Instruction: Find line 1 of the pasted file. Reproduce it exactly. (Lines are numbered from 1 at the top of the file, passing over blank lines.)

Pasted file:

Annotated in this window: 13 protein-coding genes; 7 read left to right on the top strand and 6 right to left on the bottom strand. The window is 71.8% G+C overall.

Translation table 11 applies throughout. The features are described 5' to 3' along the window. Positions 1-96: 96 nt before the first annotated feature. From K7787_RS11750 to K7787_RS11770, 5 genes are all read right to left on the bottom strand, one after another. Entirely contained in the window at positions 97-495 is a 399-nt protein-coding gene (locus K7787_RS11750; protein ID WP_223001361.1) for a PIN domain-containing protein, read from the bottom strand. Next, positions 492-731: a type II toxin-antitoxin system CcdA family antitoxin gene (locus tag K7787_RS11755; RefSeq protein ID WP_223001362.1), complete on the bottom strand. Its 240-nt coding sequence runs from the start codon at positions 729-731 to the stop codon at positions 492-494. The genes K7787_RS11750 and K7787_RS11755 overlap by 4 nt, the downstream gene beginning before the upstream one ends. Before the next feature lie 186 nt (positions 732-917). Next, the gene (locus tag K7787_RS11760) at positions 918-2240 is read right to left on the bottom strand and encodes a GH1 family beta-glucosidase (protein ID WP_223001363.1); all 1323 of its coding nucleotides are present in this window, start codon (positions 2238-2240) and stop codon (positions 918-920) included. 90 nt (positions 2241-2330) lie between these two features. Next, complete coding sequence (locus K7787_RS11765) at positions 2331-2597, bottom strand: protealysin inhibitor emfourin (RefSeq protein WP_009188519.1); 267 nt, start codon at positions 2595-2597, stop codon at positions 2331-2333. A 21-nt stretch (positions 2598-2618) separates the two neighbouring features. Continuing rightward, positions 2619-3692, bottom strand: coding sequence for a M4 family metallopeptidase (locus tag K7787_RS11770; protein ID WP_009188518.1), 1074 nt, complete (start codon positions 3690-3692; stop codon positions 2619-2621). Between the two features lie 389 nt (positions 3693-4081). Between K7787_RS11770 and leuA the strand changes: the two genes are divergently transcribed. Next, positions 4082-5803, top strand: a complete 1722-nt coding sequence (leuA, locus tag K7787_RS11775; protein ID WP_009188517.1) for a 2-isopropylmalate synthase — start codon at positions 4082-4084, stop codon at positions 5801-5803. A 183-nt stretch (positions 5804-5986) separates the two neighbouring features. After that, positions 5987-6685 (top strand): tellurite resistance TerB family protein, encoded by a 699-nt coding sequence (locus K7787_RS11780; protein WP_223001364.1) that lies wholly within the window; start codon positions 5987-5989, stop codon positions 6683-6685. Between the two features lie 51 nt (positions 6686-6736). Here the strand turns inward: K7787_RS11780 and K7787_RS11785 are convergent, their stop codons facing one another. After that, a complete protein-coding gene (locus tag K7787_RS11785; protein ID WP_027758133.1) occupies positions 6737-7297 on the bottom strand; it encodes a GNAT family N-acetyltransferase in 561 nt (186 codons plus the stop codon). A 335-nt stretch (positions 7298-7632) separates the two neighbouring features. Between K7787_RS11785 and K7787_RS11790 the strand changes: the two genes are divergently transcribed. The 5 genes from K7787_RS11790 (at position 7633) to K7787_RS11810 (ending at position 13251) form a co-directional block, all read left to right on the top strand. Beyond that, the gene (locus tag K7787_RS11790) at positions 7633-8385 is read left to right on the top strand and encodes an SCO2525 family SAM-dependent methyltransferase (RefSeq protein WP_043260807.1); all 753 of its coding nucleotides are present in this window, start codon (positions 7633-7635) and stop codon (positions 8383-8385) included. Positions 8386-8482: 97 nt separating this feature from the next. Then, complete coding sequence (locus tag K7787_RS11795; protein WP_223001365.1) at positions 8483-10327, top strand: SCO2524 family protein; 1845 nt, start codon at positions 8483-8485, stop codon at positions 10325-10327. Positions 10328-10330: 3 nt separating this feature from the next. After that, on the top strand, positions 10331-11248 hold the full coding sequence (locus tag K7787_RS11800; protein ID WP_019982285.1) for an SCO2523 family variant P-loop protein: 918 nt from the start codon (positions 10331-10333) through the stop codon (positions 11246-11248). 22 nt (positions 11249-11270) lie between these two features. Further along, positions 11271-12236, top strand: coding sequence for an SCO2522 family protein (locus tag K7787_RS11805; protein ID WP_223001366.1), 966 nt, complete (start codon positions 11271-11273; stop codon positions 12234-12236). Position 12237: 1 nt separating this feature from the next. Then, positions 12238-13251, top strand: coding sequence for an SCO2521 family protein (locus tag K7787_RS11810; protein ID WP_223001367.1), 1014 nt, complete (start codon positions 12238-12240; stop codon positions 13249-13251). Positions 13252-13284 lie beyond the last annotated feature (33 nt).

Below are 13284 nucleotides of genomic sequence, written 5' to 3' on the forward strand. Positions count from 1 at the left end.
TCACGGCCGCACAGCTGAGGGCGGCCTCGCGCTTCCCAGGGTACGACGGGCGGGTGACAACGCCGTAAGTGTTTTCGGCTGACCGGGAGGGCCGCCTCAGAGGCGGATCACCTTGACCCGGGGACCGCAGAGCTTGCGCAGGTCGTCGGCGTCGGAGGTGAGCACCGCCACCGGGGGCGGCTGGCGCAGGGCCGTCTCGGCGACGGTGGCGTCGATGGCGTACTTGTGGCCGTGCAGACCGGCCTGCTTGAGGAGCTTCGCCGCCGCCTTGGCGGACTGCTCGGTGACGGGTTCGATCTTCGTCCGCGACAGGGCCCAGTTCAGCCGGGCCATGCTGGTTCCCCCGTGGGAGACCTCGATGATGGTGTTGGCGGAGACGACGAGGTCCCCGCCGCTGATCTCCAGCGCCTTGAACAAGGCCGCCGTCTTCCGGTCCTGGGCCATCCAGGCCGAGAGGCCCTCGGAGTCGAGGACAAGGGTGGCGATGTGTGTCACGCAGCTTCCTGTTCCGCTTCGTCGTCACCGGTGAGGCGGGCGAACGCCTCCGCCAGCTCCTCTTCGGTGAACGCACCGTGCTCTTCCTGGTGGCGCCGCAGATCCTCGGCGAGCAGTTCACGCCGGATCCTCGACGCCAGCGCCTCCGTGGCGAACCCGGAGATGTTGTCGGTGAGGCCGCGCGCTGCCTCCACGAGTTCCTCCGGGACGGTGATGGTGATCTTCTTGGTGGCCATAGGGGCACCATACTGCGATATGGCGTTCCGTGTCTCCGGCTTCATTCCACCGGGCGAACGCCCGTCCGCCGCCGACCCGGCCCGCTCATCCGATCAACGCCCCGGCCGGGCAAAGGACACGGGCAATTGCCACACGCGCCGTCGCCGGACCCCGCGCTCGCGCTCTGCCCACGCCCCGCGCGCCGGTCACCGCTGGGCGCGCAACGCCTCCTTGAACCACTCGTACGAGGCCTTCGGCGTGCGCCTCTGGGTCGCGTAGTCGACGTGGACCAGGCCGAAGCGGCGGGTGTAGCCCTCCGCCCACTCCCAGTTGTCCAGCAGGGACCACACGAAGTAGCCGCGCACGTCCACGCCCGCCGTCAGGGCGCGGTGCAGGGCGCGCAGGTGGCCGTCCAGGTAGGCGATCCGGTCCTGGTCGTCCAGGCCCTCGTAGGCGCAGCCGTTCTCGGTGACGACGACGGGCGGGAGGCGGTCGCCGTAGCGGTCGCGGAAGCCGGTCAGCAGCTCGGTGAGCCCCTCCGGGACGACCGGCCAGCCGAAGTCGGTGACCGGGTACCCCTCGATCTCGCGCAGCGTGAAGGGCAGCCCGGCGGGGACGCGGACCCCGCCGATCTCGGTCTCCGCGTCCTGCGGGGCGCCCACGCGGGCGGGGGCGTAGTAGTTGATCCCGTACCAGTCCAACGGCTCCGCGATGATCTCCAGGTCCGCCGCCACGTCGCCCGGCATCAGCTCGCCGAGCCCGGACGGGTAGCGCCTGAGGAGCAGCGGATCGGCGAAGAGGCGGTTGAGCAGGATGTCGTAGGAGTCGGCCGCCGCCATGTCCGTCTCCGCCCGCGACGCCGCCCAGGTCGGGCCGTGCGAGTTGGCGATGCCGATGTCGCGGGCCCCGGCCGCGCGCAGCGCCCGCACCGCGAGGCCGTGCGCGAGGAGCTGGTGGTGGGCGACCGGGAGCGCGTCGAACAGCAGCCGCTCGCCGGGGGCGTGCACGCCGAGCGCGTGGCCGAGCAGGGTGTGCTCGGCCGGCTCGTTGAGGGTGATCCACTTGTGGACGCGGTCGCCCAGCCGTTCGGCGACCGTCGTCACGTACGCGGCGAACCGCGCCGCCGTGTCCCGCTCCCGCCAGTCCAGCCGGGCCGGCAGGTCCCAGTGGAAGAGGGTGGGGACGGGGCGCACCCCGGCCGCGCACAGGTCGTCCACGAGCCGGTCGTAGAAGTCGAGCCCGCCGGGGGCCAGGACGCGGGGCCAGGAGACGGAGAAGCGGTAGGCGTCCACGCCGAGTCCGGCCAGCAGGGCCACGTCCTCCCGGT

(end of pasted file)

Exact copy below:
Annotated in this window: 13 protein-coding genes; 7 read left to right on the top strand and 6 right to left on the bottom strand. The window is 71.8% G+C overall.